- His own pleas of guilty are completely inconsistent with this position. The agreed facts, which formed the basis of his plea of guilty in June 2017, make it absolutely clear that the complainant did not consent to being assaulted with the rope, and that during the assault, the respondent’s behaviour resulted from professed jealousy, and on two occasions, he made a threat to kill her. The attending police and the neighbour, according to the agreed statement of facts tendered before The Chief Judge, both heard the complainant pleading with the respondent to stop.
- The characterisation of his own conduct, as he did, in his pleas to have his registration reinstated, as some form of consensual bondage and sexual activity, is contrary to his plea of guilty and to the facts that he agreed to as underpinning that plea.
- Its relevance in these proceedings, is that it shows a lack of insight and undermines his protestations of remorse and shame. The agreed facts for these proceedings referred to another contact by the respondent with the Office of the Health Ombudsman on the 20th of March 2019 to have his registration reinstated. By then, he was acknowledging, as he must, that he was convicted of a domestic violence offence, but his position then still was that the incident involved mutual participation in unusual sexual practices involving himself and the complainant.
- In all his submissions, he has referred to a 17-week stopping family violence program with Relationships Australia, which he undertook soon after being charged, and which I am satisfied he completed successfully.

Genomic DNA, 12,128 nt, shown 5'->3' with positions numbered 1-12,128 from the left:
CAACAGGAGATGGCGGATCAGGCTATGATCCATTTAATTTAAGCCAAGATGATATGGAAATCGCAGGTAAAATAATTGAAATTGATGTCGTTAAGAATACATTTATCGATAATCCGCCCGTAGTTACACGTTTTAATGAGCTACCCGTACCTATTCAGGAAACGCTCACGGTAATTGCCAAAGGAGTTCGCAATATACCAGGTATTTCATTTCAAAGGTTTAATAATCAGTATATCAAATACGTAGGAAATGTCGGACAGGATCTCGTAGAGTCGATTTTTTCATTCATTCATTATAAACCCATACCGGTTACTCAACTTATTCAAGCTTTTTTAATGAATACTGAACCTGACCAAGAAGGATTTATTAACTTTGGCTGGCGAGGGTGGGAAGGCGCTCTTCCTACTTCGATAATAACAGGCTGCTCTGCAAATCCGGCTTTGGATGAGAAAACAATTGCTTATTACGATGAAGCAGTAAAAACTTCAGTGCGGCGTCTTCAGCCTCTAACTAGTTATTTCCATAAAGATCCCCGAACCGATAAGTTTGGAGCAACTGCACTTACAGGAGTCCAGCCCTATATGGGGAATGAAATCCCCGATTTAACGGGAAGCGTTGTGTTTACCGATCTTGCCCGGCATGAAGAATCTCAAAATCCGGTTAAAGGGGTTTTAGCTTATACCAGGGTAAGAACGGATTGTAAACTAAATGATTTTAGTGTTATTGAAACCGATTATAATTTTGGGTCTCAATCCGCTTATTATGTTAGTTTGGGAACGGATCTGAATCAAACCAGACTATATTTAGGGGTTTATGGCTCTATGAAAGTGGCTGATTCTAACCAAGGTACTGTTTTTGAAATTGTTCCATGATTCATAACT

- Ultimately, OHO was provided with a report dated the 8th of October 2019 from the psychologist who had provided a report for the criminal proceedings. At that point in time, he told her that, “the assault towards his de facto partner occurred in a moment of anger during consensual activities.” He was still, at that point, not showing true insight into the nature of his criminal conduct.
- The psychologist recommended that he see a psychiatrist however there is no evidence that he has done that. He was prescribed anti-depressant medication by his general practitioner. Not surprisingly, the five months he spent in custody caused him significant anxiety, but he appears to have used that time to address the under-lying causes of his conduct, and the psychologist opines that he is now stable.
- By the time the parties filed joint submissions on the 14th of November 2019, the respondent accepted that his various versions of what occurred in his request to OHO were at odds with the facts as agreed in the criminal proceedings.
- As noted in the psychologist’s report, he complied with all the conditions of the probation order, which he completed without breach in June 2019. Apart from his appalling conduct surrounding the criminal incident, the material before the Tribunal suggests that the respondent was a competent and respected mental health nurse.
- Although the personality assessment undertaken by the psychologist has some caveats, it does appear that the respondent is now psychologically stable. I am satisfied that he does not have any medical condition that would adversely affect or impair his ability to practice as a mental health nurse.